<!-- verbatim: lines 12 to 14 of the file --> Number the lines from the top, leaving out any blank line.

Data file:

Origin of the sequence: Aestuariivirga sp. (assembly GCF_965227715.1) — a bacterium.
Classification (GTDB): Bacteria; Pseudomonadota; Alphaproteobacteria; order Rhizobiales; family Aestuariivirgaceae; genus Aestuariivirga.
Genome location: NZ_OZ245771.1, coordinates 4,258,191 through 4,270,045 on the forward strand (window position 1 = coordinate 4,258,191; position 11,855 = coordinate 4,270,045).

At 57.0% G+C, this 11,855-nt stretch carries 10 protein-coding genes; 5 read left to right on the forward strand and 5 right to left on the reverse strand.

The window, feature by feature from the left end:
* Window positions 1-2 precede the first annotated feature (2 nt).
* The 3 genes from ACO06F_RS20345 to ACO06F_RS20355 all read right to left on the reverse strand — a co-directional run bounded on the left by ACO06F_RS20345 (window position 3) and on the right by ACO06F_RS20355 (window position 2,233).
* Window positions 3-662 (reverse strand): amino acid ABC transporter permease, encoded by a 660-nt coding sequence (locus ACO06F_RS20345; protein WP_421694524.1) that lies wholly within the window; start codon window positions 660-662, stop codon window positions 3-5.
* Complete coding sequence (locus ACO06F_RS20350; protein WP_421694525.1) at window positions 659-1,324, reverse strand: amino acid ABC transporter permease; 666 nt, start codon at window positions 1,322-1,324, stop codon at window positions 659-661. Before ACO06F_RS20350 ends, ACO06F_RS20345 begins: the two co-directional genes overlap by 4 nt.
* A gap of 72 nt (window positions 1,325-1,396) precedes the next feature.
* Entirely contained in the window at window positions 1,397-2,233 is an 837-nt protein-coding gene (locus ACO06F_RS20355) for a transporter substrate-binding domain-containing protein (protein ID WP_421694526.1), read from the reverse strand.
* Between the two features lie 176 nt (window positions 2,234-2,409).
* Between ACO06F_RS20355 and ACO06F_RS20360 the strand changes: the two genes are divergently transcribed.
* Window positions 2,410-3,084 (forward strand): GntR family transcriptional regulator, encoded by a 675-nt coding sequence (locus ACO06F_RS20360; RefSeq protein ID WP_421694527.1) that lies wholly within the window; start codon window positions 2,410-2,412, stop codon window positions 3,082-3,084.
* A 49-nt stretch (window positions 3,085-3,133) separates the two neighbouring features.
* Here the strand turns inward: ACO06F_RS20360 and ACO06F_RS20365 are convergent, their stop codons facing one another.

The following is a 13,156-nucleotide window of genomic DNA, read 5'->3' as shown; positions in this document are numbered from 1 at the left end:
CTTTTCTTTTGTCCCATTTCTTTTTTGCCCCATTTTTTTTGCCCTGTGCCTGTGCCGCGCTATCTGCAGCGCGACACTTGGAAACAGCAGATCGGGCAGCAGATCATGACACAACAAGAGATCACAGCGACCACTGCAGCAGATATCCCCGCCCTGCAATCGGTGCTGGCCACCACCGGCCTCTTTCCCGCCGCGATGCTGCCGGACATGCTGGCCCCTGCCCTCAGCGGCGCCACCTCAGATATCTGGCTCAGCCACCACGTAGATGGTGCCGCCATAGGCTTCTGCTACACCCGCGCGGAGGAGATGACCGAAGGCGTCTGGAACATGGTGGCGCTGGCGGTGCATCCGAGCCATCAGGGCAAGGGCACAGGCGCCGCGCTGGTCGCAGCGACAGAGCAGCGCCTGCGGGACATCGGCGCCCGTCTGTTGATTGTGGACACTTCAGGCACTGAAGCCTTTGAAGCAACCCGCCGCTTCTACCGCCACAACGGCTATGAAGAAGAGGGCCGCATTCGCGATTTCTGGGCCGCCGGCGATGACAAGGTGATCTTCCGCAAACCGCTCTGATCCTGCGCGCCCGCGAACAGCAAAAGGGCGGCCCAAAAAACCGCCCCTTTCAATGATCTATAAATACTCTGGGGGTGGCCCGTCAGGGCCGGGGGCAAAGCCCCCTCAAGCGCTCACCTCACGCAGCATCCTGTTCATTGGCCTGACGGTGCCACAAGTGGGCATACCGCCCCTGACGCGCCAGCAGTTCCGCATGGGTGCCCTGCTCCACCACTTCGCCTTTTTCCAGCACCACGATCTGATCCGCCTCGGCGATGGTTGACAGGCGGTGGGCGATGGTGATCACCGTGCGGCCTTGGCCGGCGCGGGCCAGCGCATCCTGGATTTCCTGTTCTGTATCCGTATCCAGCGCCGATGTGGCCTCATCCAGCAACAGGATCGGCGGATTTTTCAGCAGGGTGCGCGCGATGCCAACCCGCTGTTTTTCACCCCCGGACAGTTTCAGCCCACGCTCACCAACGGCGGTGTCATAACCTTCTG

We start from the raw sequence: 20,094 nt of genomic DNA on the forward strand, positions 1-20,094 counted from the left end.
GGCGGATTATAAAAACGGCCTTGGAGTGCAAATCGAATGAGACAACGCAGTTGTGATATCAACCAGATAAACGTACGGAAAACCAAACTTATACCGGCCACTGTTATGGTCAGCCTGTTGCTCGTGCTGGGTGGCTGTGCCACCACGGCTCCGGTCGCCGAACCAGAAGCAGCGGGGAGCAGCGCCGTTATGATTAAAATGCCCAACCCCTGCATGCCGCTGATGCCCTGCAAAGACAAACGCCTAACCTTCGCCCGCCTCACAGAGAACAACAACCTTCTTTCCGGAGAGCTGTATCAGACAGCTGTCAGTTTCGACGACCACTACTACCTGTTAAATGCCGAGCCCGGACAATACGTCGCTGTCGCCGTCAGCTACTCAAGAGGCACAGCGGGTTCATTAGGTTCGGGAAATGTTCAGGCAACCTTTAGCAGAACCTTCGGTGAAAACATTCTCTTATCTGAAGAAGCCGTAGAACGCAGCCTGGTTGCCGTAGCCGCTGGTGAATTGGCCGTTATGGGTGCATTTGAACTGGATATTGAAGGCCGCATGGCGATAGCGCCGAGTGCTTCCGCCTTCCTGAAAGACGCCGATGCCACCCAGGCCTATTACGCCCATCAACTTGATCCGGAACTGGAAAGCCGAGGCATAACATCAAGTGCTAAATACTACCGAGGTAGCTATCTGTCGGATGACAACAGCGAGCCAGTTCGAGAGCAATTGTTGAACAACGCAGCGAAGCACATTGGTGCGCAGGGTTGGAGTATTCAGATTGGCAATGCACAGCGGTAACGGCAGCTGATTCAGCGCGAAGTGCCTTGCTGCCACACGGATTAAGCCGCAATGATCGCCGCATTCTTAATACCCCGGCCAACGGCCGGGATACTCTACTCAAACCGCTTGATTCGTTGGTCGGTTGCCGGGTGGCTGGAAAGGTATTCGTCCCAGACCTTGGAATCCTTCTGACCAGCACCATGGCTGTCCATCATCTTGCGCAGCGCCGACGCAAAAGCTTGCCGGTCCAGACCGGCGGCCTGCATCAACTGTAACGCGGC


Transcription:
* Between the two features lie 176 nt (window positions 2,234-2,409).
* Between ACO06F_RS20355 and ACO06F_RS20360 the strand changes: the two genes are divergently transcribed.
* Window positions 2,410-3,084 (forward strand): GntR family transcriptional regulator, encoded by a 675-nt coding sequence (locus ACO06F_RS20360; RefSeq protein ID WP_421694527.1) that lies wholly within the window; start codon window positions 2,410-2,412, stop codon window positions 3,082-3,084.